Is this how brands should be marketing to women?

Rachael Micallef
By Rachael Micallef | 6 April 2016

Meat and Livestock Australia (MLA) didn't want to create another female “empowerment” ad with its women-focused beef campaign, and instead has aimed to challenge beef's blokey reputation with a more honest message, according to its agency BMF.

The campaign continues the 'You're Better on Beef' brand platform unveiled in 2015 and to that end continues to target women, rather than men.

The campaign focuses on how three women take on the day with the energy that beef gives them, with a 90-second online film and three 30-second television commercials.

While many brands have recently unveiled work that fits the “femvertising” trend, BMF executive creative director Cam Blackley says the campaign is consciously different as it approaches women with a “universal truth” and some wry humour.

“We were conscious there was a risk that an idea like 'the day is your rival' could become another empowerment ad with insincere worthiness, high vibe music and a vague voiceover,” Blackley says.

“But the personification of 'the day' combined with a storyline that lifts the veil on how toys might end up all over the lounge; why shopping trolley wheels misbehave; who’s behind your choking fits; and how you ended up flat on your face - that's the nod and the wink that unlocked a fresher approach.”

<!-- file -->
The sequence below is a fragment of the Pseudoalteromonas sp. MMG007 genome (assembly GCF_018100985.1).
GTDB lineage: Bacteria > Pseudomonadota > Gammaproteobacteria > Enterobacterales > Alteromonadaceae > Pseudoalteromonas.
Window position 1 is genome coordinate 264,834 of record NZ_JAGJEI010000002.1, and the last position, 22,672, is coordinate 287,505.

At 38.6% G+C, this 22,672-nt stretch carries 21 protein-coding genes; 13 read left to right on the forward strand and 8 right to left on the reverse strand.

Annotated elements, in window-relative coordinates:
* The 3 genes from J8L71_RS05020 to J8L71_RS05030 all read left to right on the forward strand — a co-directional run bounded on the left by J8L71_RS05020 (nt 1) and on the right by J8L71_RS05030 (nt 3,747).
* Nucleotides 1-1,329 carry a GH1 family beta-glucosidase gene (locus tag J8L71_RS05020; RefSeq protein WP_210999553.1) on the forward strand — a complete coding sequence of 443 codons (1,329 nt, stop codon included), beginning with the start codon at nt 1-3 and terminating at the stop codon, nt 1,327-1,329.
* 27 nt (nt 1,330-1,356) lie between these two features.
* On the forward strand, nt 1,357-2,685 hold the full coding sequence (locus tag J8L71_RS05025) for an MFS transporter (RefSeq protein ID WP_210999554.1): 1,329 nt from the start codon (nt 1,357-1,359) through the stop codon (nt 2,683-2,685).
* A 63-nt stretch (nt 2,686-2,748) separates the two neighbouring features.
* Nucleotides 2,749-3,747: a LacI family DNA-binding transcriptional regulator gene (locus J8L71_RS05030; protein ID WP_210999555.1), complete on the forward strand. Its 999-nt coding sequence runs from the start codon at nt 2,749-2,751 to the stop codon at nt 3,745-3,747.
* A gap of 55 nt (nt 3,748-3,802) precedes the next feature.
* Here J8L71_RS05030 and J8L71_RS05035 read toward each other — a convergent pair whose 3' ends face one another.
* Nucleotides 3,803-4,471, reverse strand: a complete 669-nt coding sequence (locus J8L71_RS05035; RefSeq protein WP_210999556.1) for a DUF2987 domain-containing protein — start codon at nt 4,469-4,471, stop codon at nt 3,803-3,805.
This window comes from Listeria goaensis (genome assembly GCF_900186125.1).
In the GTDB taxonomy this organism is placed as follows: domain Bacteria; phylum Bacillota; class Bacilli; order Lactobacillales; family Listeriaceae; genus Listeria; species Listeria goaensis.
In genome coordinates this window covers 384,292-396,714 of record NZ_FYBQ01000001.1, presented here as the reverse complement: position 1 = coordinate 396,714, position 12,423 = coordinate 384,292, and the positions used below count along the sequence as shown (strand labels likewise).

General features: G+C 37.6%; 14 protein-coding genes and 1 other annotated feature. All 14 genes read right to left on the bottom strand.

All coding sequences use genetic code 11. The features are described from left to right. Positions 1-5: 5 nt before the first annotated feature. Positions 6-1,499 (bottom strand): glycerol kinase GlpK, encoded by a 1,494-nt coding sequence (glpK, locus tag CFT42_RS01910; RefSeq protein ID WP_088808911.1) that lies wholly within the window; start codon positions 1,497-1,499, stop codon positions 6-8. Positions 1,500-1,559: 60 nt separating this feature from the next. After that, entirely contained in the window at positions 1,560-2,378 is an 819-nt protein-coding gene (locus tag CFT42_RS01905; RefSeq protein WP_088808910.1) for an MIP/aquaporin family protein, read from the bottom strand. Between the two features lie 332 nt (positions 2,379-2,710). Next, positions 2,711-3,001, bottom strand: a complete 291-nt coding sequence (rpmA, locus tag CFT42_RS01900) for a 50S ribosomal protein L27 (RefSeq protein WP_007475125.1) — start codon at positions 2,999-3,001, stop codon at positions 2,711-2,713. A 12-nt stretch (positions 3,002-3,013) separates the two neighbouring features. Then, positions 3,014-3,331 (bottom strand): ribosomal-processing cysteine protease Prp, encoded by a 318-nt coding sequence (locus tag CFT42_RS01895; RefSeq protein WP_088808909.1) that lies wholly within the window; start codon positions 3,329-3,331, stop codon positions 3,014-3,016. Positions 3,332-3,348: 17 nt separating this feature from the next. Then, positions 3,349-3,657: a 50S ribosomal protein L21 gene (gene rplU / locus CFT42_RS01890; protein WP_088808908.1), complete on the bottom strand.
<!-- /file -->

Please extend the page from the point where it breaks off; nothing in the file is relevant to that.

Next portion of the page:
MLA group marketing manager Andrew Howie says that the decision to focus on women stems from research which found that while males were increasingly helping with grocery shopping, meal decisions still tended to have a female skew.

He says the campaign aims to reduce barriers to the consumption of beef by educating consumers on the nutritional benefits of protein, iron and zinc; minerals in beef.

“Part of the “You’re Better on Beef” brand reposition in 2015 was to soften the blokey reputation of beef,” Howie says.

“Finding new, relevant and engaging ways to inspire consumers to consider your product is not easy. Particularly in a modern world where there is media fragmentation and a proliferation of noise in market, mainly caused by bad advertising clogging up our daily lives.

“At MLA, we consistently seek to ensure our campaigns don’t add to that noise. We have honest intentions to deliver work that is a bit different.”

However, Howie and Blackley are adamant that while the aim of the campaign might to be target women, it was also designed not to be isolating to a male audience either.

“Women are the focus of the ad, but the truth is universal. Some days it feels like you’re winning, some are tough and some kick you in the ass,” Blackley says.

“Men, we know, index well with beef, so while this concept is as relevant to them the campaign didn’t need to preach to the converted.”

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